“We’ll look and see respectfully … what the president, having listened to all sides on this, puts on the internet, we’ll see it together probably on Monday. And we will take it up with our caucus and I cannot ever say until I hear from our members how we will deal with it, until I hear from my members as to their comfort level,” Pelosi told several reporters following a roundtable with military veterans.

OK, so Reid is “trying to move forward on this.” Pelosi, not so much. You’d think they could at least coordinate their public messages.

PJM Political returns to Sirius/XM this week — but it’s still right here on the innerwebs, too. It’s a big show, with MIchael Baron, Paul Mazursky, and much more.

In case you don’t know, the innerwebs are like a series of tubes. Filled with voices.

Required Reading

February 20th, 2010 - 3:12 pm

Our own Michael Ledeen on his first day at work for the late Secretary of State Al Haig:

Back in my cubbyhole I asked my keeper what “do something!” meant, and she said it usually meant writing a memo to him laying out the something I proposed to do. Then he approved it–or not–and then I did it.

Right. So I wrote a memo, she put it in the proper format, and sent it back down the hall. A few hours later his secretary called to say a) I had better get down there pronto, and b) he was really angry. A little heads-up.

In fact he was purple, pacing around with a cigarette in one hand (remember he’d just had a quadruple or quintuple bypass) and my memo in the other.

“WHAT” he snarled, “THE FOWL FILTH IS THIS?”

I confessed that it was my memo, sir.

“Number one,” he was now tearing it up, “DON’T WRITE MEMOS!!!.” The little pieces were now in the burn bag. “I didn’t bring you here to have you WRITE FOWLISH FILTHY MEMOS!”

Roger that.

And then probably the greatest orders anyone ever received: “When I tell you to do something, just go do it. If I don’t like it, you’ll hear from me. And if you don’t hear from me, keep doing it.”

Best boss I ever had.

Earlier (lost the link, sorry) Patrick Ruffini twittered a link to the text of Haig’s 1988 presidential primary run campaign literature. It’s solid stuff. Change a few names and places, and he’d be a credible candidate today.

Haig should have been a credible candidate in 1988, but his candidacy was really a non-starter. Why? Well, fairly or not, because of that mangled “I’m in charge here” on the day of the attempted assassination of President Reagan. That one line “set the narrative” on Haig — that he was prone to violent outbursts, unaware of the order of succession, power-mad, etc. None of those things were true, of course. Which mattered not one whit.

Many have run for President. 43 men have actually won the title. With odds like that, yes, one mangled public statement can eliminate a good person, even from consideration for the Oval Office.

But a President Haig, elected in 1988, might very well have served two terms. And American history might have been quite a bit different. Maybe even a tiny bit better.

Anyway, go read the rest of Ledeen’s article. It’s a good one.

By the Numbers

February 20th, 2010 - 2:26 pm

Really? Dude, you’re barely a four.

The Week in Blogs — The Links!

February 20th, 2010 - 11:38 am

You’ve seen the video, now click the links. This week’s picks:

Wise up.


Nothing is good enough.

Humpty Dumpty.

How am I different?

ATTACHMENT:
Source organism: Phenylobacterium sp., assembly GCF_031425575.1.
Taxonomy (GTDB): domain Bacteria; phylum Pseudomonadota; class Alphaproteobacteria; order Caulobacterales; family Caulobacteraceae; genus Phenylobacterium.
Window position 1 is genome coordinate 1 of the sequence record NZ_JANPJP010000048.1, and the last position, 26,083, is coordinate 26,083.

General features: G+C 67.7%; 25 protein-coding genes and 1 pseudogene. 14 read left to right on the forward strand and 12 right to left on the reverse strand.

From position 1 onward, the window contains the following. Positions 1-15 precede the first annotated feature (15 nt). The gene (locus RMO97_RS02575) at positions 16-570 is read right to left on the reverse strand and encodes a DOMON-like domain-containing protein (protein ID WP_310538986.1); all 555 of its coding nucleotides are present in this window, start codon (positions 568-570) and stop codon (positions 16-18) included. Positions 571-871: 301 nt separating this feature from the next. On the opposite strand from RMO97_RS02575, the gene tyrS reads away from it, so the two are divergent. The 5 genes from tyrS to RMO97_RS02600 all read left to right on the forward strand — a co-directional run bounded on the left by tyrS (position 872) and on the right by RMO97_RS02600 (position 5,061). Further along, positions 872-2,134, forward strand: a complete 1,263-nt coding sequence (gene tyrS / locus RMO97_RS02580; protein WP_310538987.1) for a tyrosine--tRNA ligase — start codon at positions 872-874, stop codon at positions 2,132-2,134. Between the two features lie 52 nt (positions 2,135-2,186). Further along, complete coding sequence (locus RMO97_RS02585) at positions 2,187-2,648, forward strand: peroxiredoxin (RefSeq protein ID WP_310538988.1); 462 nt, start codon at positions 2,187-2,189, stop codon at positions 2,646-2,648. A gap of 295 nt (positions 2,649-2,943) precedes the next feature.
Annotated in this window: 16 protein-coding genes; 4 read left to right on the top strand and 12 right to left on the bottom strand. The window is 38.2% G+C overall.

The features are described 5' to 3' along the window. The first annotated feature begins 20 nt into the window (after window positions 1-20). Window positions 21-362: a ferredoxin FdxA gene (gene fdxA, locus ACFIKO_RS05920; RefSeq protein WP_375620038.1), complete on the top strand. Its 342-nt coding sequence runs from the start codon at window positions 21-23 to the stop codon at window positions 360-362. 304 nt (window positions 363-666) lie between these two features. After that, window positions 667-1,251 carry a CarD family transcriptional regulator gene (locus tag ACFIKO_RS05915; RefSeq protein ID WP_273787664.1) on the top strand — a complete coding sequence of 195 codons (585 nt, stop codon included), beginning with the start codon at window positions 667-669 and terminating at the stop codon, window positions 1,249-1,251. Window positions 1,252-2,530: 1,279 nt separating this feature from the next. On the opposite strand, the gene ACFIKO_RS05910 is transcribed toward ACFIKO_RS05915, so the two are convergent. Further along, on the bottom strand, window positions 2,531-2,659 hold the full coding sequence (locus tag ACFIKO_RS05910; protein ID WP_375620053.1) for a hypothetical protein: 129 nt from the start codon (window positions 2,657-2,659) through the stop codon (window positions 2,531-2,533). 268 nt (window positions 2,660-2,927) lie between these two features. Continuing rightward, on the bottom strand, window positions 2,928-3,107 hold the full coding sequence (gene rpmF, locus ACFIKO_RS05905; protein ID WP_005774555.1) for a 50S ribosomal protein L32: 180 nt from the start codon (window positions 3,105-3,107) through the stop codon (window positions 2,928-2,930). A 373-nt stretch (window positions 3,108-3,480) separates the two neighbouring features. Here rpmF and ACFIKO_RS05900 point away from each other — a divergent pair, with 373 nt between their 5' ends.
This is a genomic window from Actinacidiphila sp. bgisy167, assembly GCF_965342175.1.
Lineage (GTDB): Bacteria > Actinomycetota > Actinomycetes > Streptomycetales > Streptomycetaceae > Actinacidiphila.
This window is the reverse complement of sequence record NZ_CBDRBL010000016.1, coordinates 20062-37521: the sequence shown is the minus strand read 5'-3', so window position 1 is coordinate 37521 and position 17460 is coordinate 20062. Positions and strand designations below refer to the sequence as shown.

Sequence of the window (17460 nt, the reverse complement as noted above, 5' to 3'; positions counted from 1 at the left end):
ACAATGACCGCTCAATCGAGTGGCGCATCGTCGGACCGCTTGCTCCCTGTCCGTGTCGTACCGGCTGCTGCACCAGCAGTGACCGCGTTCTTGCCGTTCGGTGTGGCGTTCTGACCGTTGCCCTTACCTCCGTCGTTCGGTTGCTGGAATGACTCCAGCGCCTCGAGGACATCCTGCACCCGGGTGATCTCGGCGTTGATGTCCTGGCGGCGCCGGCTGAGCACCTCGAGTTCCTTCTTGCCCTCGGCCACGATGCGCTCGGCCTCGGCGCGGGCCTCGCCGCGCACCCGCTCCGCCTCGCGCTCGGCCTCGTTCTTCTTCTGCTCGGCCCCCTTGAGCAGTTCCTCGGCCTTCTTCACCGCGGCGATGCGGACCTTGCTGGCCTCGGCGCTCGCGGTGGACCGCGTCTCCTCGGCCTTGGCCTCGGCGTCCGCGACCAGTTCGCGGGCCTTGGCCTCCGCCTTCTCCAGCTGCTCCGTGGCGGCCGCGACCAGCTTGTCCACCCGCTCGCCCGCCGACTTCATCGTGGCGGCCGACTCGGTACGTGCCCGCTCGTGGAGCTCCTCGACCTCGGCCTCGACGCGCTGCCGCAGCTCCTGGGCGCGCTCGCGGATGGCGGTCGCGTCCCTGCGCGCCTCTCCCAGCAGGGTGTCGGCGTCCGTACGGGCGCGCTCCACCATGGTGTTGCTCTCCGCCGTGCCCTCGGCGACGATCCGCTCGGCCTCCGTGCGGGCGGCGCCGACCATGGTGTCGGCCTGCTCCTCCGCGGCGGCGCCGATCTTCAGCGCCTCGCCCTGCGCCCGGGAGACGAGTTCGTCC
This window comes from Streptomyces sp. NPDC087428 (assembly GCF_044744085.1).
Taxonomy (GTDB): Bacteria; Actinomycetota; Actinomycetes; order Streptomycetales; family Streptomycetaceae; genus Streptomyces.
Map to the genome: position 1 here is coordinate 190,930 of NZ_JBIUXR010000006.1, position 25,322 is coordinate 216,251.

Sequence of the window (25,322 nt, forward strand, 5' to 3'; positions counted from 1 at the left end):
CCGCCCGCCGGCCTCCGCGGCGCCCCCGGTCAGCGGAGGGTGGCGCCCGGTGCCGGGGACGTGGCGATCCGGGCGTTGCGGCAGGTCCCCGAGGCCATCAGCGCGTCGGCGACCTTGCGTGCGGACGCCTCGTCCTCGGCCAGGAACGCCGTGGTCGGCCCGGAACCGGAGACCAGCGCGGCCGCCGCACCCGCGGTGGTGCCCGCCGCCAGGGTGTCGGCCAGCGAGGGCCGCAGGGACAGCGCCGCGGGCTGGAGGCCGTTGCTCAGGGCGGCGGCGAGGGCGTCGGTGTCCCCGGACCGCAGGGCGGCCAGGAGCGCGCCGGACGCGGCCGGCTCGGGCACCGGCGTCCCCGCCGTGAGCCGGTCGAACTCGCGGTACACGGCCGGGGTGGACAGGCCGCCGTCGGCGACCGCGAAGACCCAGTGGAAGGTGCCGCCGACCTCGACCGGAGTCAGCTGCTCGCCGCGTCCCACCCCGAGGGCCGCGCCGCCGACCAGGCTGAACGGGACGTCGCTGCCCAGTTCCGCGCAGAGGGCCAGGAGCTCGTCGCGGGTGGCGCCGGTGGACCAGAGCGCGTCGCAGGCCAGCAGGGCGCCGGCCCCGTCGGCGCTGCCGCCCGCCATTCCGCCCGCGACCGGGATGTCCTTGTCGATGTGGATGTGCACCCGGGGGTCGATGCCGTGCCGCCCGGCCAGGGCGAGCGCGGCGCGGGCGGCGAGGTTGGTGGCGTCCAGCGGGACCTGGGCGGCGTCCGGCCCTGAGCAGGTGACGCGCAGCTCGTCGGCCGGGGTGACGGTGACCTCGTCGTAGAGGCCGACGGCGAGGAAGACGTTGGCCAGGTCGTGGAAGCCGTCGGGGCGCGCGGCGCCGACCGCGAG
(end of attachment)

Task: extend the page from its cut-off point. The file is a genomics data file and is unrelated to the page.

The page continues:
Real bad news.

Just like anyone.

This is how it goes.

Invisible ink.

Save me.

That’s it for this week. Tune back in to PJTV next Saturday for the next exciting installment of… The Week in Blogs!

I Have No Comment

February 20th, 2010 - 6:17 am

Because Emo Girls Don't Just Cut Themselves

I do, however, have a Netflix queue.

Baen Bleg

February 19th, 2010 - 2:56 pm

Whenever I write about ebooks, folks leave comments praising Baen Books and their new-media publishing savvy. That’s definitely a company I wouldn’t mind supporting with my reading dollars. However…

Except for my five-year cycle of re-reading all of Robert Heinlein’s juvies and most of his grown-up stuff*, I don’t read much science fiction. And I don’t read fantasy at all. So how about some recommendations, folks? Which beloved dog-earred paperback would you loan to a guy who enjoys Heinlein, some Arthur C. Clarke, and the occasional hit of John Scalzi?


Back Door Lama

February 19th, 2010 - 2:02 pm

Just Taking Out the Garbage, Mr. President

You stay classy, Mr. President!

The New World Order Ain’t What It Used to Be

February 19th, 2010 - 1:52 pm

Mark Steyn on the strategic meaning of Iran’s way-advanced nuclear program:

Even without launching a single missile, Iran will at a stroke have transformed much of the map – and not just in the Middle East, where the Sunni dictatorships face a choice between an unsought nuclear arms race or a future as Iranian client states. In Eastern Europe, a nuclear Iran will vastly advance Russia’s plans for a de facto reconstitution of its old empire: In an unstable world, Putin will offer himself as the protection racket you can rely on. And you’d be surprised how far west “Eastern” Europe extends: Moscow’s strategic view is of a continent not only energy-dependent on Russia but also security-dependent. And, when every European city is within range of Tehran and other psycho states, there’ll be plenty of takers for that when the alternative is an effete and feckless Washington.

Ahmadinejad can see it. Putin can see it. A cultural critic living in a New Hampshire hamlet can see it. Europe can see it, but is too palsied to do anything about it. And yet almost our entire political class cannot or will not see it. So we will lose a city, or perhaps a planet, to their willful ignorance and adolescent abdication of their responsibilities.